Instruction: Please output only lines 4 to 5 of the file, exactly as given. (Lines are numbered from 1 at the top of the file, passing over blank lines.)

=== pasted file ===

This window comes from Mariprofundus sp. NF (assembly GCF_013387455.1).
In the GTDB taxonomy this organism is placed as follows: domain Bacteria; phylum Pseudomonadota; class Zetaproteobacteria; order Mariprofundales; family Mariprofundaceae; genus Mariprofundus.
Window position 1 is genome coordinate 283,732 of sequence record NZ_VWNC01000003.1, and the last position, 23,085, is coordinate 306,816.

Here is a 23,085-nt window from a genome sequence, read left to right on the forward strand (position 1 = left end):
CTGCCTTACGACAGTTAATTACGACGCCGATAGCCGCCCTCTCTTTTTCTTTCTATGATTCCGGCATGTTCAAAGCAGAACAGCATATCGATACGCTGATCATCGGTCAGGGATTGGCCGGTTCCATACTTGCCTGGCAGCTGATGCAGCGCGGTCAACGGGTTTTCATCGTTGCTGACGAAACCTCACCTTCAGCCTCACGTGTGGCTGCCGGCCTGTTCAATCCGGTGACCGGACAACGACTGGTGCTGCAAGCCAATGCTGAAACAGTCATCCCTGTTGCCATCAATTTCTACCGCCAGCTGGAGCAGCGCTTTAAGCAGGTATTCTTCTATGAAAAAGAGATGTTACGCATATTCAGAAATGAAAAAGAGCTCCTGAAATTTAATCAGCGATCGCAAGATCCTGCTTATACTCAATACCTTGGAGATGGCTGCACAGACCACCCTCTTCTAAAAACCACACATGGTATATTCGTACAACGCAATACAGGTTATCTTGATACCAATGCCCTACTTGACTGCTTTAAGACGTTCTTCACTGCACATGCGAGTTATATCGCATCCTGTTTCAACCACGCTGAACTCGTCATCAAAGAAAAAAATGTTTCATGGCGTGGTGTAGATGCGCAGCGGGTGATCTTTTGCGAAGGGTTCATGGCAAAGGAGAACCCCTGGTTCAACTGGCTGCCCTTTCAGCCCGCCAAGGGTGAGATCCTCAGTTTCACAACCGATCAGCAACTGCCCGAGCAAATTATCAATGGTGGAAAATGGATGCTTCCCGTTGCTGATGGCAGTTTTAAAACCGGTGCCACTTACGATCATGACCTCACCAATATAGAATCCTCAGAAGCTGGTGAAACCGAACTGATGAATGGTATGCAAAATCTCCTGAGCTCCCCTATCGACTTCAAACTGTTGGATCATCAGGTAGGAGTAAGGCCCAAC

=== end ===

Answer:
Here is a 23,085-nt window from a genome sequence, read left to right on the forward strand (position 1 = left end):
CTGCCTTACGACAGTTAATTACGACGCCGATAGCCGCCCTCTCTTTTTCTTTCTATGATTCCGGCATGTTCAAAGCAGAACAGCATATCGATACGCTGATCATCGGTCAGGGATTGGCCGGTTCCATACTTGCCTGGCAGCTGATGCAGCGCGGTCAACGGGTTTTCATCGTTGCTGACGAAACCTCACCTTCAGCCTCACGTGTGGCTGCCGGCCTGTTCAATCCGGTGACCGGACAACGACTGGTGCTGCAAGCCAATGCTGAAACAGTCATCCCTGTTGCCATCAATTTCTACCGCCAGCTGGAGCAGCGCTTTAAGCAGGTATTCTTCTATGAAAAAGAGATGTTACGCATATTCAGAAATGAAAAAGAGCTCCTGAAATTTAATCAGCGATCGCAAGATCCTGCTTATACTCAATACCTTGGAGATGGCTGCACAGACCACCCTCTTCTAAAAACCACACATGGTATATTCGTACAACGCAATACAGGTTATCTTGATACCAATGCCCTACTTGACTGCTTTAAGACGTTCTTCACTGCACATGCGAGTTATATCGCATCCTGTTTCAACCACGCTGAACTCGTCATCAAAGAAAAAAATGTTTCATGGCGTGGTGTAGATGCGCAGCGGGTGATCTTTTGCGAAGGGTTCATGGCAAAGGAGAACCCCTGGTTCAACTGGCTGCCCTTTCAGCCCGCCAAGGGTGAGATCCTCAGTTTCACAACCGATCAGCAACTGCCCGAGCAAATTATCAATGGTGGAAAATGGATGCTTCCCGTTGCTGATGGCAGTTTTAAAACCGGTGCCACTTACGATCATGACCTCACCAATATAGAATCCTCAGAAGCTGGTGAAACCGAACTGATGAATGGTATGCAAAATCTCCTGAGCTCCCCTATCGACTTCAAACTGTTGGATCATCAGGTAGGAGTAAGGCCCAAC